Former Chadian Defense Minister turned rebel chief Mahamat Nouri announced this week that a coalition of five rebel groups have agreed to a program to establish an “independent judiciary and elections within 18 months” if they succeed in toppling Chadian President Idriss Déby’s government. High-level rebel diplomacy over the past two months between a plethora of rebel factions resulted in the signing of this agreement, which is premised on the rebels’ goal of forceful regime change in Ndjamena.
Rebels usually don’t announce their coups in advance, but this is business as usual in Chad, where three coup attempts in the past three years are one indication of the extent of the serious internal political crisis gripping the country. Chad has never seen a peaceful transfer of power since its independence from France. The ongoing proxy war between Chad and neighboring Sudan have given President Déby an excuse to brutally crack down on civil society and to purchase massive stockpiles of weapons with the revenues from the notorious Chad-Cameroon pipeline project.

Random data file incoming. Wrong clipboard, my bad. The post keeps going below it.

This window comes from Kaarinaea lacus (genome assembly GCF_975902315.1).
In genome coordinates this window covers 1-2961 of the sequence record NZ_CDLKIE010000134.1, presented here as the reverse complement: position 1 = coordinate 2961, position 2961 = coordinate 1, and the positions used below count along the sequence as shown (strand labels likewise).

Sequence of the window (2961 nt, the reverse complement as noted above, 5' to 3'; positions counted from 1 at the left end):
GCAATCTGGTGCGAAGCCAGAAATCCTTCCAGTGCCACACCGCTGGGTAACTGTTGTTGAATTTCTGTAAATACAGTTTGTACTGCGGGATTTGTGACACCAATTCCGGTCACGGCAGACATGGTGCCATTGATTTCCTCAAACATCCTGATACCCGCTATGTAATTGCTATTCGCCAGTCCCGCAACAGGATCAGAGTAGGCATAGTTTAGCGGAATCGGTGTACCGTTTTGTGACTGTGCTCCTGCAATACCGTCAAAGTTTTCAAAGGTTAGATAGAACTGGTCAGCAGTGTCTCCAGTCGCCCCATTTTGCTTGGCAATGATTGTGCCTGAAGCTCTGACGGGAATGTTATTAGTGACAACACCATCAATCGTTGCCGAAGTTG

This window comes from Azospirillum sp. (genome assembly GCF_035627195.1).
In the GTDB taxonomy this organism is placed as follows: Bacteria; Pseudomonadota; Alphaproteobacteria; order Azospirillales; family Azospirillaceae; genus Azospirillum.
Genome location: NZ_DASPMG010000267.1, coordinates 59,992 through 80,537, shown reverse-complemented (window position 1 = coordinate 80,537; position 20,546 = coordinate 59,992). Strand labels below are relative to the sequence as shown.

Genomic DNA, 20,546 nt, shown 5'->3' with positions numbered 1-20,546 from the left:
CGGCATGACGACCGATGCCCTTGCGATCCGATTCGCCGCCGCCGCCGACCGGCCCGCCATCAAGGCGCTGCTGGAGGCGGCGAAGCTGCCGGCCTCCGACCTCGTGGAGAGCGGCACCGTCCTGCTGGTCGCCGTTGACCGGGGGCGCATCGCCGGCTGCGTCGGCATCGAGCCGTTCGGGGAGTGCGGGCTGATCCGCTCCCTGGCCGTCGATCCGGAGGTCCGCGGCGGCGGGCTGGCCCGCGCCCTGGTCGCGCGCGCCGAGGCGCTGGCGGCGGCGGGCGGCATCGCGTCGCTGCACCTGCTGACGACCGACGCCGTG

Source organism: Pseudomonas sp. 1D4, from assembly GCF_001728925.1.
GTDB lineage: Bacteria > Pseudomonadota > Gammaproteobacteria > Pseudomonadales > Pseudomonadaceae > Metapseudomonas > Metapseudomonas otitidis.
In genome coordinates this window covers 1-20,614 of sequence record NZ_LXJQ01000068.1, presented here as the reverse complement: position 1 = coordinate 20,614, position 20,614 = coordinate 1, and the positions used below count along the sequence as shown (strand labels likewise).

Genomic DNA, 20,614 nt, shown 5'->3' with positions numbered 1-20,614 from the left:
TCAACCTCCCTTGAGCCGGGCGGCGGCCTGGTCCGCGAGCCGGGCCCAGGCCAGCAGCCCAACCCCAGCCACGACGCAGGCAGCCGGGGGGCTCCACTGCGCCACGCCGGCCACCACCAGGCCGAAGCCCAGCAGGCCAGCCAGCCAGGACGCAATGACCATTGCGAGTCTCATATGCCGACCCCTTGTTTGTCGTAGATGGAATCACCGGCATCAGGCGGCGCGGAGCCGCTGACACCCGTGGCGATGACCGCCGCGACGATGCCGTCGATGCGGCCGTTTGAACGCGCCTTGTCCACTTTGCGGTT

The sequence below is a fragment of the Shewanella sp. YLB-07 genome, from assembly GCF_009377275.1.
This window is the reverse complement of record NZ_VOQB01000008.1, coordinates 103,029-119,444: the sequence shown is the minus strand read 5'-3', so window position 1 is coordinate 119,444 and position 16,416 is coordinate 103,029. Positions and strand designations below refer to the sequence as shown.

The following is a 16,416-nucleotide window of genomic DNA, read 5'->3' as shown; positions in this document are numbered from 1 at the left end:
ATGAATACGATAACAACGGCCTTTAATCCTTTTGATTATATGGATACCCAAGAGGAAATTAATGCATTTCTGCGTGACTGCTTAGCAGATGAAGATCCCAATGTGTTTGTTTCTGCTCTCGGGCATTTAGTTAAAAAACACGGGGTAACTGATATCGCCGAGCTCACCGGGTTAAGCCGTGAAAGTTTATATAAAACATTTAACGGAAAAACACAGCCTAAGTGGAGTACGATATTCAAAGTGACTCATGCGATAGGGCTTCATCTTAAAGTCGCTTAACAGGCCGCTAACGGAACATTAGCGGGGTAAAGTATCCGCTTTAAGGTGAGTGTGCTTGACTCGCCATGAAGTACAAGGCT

Nouri kept mum about the details of the impending rebel offensive on the Chadian government: "As soon as it is possible we will do it but at the moment we are not prepared to go to Ndjamena." The rainy season recently ended in Chad, and “rebellion season” is clearly underway.